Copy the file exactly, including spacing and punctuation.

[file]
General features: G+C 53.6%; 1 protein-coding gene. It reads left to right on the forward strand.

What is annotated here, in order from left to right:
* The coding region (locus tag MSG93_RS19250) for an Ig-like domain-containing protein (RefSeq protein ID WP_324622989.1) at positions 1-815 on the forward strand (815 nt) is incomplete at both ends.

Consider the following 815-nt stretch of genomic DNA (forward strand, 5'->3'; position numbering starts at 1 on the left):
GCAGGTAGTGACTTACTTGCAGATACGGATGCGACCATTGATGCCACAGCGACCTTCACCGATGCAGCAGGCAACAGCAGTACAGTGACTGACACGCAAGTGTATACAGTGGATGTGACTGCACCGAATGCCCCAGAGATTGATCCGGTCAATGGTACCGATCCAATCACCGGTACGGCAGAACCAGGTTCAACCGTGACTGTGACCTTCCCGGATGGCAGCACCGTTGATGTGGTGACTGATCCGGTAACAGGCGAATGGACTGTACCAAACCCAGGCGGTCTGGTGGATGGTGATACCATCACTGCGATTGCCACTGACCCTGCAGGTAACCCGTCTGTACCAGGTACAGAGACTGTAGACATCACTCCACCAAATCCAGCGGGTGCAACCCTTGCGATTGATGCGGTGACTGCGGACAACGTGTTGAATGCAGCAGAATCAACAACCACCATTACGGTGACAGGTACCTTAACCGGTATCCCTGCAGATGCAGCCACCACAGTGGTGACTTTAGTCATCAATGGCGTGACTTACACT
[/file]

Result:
General features: G+C 53.6%; 1 protein-coding gene. It reads left to right on the forward strand.

What is annotated here, in order from left to right:
* The coding region (locus tag MSG93_RS19250) for an Ig-like domain-containing protein (RefSeq protein ID WP_324622989.1) at positions 1-815 on the forward strand (815 nt) is incomplete at both ends.

Consider the following 815-nt stretch of genomic DNA (forward strand, 5'->3'; position numbering starts at 1 on the left):
GCAGGTAGTGACTTACTTGCAGATACGGATGCGACCATTGATGCCACAGCGACCTTCACCGATGCAGCAGGCAACAGCAGTACAGTGACTGACACGCAAGTGTATACAGTGGATGTGACTGCACCGAATGCCCCAGAGATTGATCCGGTCAATGGTACCGATCCAATCACCGGTACGGCAGAACCAGGTTCAACCGTGACTGTGACCTTCCCGGATGGCAGCACCGTTGATGTGGTGACTGATCCGGTAACAGGCGAATGGACTGTACCAAACCCAGGCGGTCTGGTGGATGGTGATACCATCACTGCGATTGCCACTGACCCTGCAGGTAACCCGTCTGTACCAGGTACAGAGACTGTAGACATCACTCCACCAAATCCAGCGGGTGCAACCCTTGCGATTGATGCGGTGACTGCGGACAACGTGTTGAATGCAGCAGAATCAACAACCACCATTACGGTGACAGGTACCTTAACCGGTATCCCTGCAGATGCAGCCACCACAGTGGTGACTTTAGTCATCAATGGCGTGACTTACACT